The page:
Protests could prove costly in Pa. for law-breaking demonstrators

     Protesters march down North Broad street in Philadelphia, Wednesday, Aug. 16, 2017, in response to a white nationalist rally held in Charlottesville, Va., over the weekend. (AP Photo/Matt Slocum)

    Protesters march down North Broad street in Philadelphia, Wednesday, Aug. 16, 2017, in response to a white nationalist rally held in Charlottesville, Va., over the weekend. (AP Photo/Matt Slocum)

    A Pennsylvania Senate proposal that would essentially charge protesters for being arrested is causing some backlash at the Capitol.

    The GOP sponsor said it’s a way of protecting taxpayers from bearing the cost of violent or destructive protests.

    But opponents contend it will infringe on free speech.

    First-term Sen. Scott Martin, R-Lancaster County, said he was inspired to write the bill after hearing of the damage Dakota Access Pipeline protesters did last year.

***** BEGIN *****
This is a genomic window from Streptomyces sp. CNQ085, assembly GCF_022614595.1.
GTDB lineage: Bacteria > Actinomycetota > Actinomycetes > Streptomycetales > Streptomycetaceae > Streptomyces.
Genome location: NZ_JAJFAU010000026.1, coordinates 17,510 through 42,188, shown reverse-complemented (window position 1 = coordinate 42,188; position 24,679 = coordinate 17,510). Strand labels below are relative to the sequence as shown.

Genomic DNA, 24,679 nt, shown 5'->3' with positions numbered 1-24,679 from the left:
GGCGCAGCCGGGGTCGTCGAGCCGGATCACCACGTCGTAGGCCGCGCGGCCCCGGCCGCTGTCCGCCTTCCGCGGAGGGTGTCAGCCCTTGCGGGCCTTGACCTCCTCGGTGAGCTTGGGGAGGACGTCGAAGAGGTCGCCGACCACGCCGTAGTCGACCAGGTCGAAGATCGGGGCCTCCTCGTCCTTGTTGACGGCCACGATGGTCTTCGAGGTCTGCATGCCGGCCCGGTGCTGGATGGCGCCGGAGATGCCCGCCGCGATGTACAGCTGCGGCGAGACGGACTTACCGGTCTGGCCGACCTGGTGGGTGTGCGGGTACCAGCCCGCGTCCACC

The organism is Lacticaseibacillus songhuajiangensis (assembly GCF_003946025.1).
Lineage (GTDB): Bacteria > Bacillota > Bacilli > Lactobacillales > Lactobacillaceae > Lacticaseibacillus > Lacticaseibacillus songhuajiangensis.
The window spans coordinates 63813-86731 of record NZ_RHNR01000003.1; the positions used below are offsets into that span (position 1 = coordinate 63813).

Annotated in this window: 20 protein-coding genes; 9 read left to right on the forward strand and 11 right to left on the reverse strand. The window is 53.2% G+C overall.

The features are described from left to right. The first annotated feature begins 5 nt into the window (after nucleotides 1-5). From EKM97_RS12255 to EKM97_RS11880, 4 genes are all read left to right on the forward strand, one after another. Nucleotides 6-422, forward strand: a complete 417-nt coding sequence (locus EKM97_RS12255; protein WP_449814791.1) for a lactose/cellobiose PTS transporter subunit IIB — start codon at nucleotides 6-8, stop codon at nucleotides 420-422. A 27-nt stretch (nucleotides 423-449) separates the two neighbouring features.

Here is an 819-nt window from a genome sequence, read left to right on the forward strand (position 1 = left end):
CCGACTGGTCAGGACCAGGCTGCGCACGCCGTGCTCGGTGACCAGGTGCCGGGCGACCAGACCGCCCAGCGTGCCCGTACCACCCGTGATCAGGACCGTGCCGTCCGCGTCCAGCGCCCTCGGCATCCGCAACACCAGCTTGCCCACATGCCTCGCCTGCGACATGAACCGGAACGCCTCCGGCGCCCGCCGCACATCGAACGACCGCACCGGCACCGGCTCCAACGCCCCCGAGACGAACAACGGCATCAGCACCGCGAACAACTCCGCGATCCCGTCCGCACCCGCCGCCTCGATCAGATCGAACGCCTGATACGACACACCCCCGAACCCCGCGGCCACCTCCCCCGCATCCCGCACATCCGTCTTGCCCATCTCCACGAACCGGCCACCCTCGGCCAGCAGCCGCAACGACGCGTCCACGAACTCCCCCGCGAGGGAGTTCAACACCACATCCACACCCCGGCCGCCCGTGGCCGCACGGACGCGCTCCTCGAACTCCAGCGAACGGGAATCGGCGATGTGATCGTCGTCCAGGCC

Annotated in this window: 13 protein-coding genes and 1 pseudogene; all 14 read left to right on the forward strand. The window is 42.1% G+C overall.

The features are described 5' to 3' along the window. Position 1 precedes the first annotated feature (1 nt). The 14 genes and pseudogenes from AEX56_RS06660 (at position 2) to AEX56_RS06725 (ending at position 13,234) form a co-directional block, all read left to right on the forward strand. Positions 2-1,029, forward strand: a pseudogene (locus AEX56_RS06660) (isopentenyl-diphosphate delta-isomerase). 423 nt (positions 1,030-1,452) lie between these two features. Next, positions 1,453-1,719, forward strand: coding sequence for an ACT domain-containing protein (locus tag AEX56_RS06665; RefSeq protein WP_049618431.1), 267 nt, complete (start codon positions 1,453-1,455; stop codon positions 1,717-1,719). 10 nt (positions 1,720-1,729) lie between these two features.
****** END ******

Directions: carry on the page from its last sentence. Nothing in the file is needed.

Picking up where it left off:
“With what’s going on here in our county and pretty much in a lot of places when you turn on your TV now, we see people who have the intent of not just coming to exercise their free speech, but people who are coming to cause harm,” he said. “Our resources are precious, and there should be repercussions for that.”

    Under the measure, if protesters are convicted of felonies or misdemeanors, they could be forced to pay the cost of first-responders’ time, as well as be charged for property damage.

    Martin said peaceful protesters generally wouldn’t have to pay anything, but those engaging in civil disobedience would.

    “Let’s say there’s a situation where someone — say they chained themselves intricately to a bulldozer or something like that. Do you know how many resources [it takes] for guys to come out and have to remove these things from people?” he said. “That ties up precious resources.”

    Advocacy groups have pushed back, saying Martin’s bill could discourage even nonviolent protesters and impede free speech.

    The measure will first be considered in the Senate State Government Committee.

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